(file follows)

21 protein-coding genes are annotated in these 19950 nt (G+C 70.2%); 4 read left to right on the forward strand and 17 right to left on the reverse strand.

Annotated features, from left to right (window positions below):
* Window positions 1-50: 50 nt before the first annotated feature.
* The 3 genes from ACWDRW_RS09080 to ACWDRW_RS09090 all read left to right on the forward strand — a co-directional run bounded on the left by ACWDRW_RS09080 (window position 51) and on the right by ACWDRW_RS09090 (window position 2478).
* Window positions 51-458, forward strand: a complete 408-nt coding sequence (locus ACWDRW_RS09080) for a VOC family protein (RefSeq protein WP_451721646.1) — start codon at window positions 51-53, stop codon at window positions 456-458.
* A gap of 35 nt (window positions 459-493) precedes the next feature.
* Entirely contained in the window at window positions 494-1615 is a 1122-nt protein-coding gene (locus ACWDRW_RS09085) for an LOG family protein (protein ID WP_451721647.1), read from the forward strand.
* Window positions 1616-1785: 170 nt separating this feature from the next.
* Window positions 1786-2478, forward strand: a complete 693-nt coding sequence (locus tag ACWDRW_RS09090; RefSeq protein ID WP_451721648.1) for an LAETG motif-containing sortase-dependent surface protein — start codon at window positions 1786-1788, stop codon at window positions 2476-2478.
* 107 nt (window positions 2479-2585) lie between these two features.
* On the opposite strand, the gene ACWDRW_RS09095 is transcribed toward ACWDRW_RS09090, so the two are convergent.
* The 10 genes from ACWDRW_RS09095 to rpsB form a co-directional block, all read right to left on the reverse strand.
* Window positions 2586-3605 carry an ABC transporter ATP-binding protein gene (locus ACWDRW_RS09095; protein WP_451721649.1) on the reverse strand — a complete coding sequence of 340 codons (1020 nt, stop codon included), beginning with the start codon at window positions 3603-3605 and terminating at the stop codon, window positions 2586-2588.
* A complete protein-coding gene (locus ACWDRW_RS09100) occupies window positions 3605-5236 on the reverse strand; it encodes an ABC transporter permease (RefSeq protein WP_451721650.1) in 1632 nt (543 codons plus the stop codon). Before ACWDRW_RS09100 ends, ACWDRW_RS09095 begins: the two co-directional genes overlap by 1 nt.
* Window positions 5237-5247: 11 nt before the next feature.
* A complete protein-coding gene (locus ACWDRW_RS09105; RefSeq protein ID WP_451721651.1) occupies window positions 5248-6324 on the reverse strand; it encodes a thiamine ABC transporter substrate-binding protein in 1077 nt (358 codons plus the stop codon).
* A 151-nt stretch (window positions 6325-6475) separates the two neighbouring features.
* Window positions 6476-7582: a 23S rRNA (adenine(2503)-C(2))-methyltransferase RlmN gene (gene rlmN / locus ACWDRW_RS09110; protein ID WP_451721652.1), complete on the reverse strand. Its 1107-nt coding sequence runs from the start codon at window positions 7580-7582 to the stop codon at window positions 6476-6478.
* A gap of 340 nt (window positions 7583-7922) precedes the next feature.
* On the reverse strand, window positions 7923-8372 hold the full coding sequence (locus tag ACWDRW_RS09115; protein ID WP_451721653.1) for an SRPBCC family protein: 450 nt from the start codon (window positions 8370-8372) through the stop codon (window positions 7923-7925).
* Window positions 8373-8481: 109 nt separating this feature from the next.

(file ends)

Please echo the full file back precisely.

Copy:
21 protein-coding genes are annotated in these 19950 nt (G+C 70.2%); 4 read left to right on the forward strand and 17 right to left on the reverse strand.

Annotated features, from left to right (window positions below):
* Window positions 1-50: 50 nt before the first annotated feature.
* The 3 genes from ACWDRW_RS09080 to ACWDRW_RS09090 all read left to right on the forward strand — a co-directional run bounded on the left by ACWDRW_RS09080 (window position 51) and on the right by ACWDRW_RS09090 (window position 2478).
* Window positions 51-458, forward strand: a complete 408-nt coding sequence (locus ACWDRW_RS09080) for a VOC family protein (RefSeq protein WP_451721646.1) — start codon at window positions 51-53, stop codon at window positions 456-458.
* A gap of 35 nt (window positions 459-493) precedes the next feature.
* Entirely contained in the window at window positions 494-1615 is a 1122-nt protein-coding gene (locus ACWDRW_RS09085) for an LOG family protein (protein ID WP_451721647.1), read from the forward strand.
* Window positions 1616-1785: 170 nt separating this feature from the next.
* Window positions 1786-2478, forward strand: a complete 693-nt coding sequence (locus tag ACWDRW_RS09090; RefSeq protein ID WP_451721648.1) for an LAETG motif-containing sortase-dependent surface protein — start codon at window positions 1786-1788, stop codon at window positions 2476-2478.
* 107 nt (window positions 2479-2585) lie between these two features.
* On the opposite strand, the gene ACWDRW_RS09095 is transcribed toward ACWDRW_RS09090, so the two are convergent.
* The 10 genes from ACWDRW_RS09095 to rpsB form a co-directional block, all read right to left on the reverse strand.
* Window positions 2586-3605 carry an ABC transporter ATP-binding protein gene (locus ACWDRW_RS09095; protein WP_451721649.1) on the reverse strand — a complete coding sequence of 340 codons (1020 nt, stop codon included), beginning with the start codon at window positions 3603-3605 and terminating at the stop codon, window positions 2586-2588.
* A complete protein-coding gene (locus ACWDRW_RS09100) occupies window positions 3605-5236 on the reverse strand; it encodes an ABC transporter permease (RefSeq protein WP_451721650.1) in 1632 nt (543 codons plus the stop codon). Before ACWDRW_RS09100 ends, ACWDRW_RS09095 begins: the two co-directional genes overlap by 1 nt.
* Window positions 5237-5247: 11 nt before the next feature.
* A complete protein-coding gene (locus ACWDRW_RS09105; RefSeq protein ID WP_451721651.1) occupies window positions 5248-6324 on the reverse strand; it encodes a thiamine ABC transporter substrate-binding protein in 1077 nt (358 codons plus the stop codon).
* A 151-nt stretch (window positions 6325-6475) separates the two neighbouring features.
* Window positions 6476-7582: a 23S rRNA (adenine(2503)-C(2))-methyltransferase RlmN gene (gene rlmN / locus ACWDRW_RS09110; protein ID WP_451721652.1), complete on the reverse strand. Its 1107-nt coding sequence runs from the start codon at window positions 7580-7582 to the stop codon at window positions 6476-6478.
* A gap of 340 nt (window positions 7583-7922) precedes the next feature.
* On the reverse strand, window positions 7923-8372 hold the full coding sequence (locus tag ACWDRW_RS09115; protein ID WP_451721653.1) for an SRPBCC family protein: 450 nt from the start codon (window positions 8370-8372) through the stop codon (window positions 7923-7925).
* Window positions 8373-8481: 109 nt separating this feature from the next.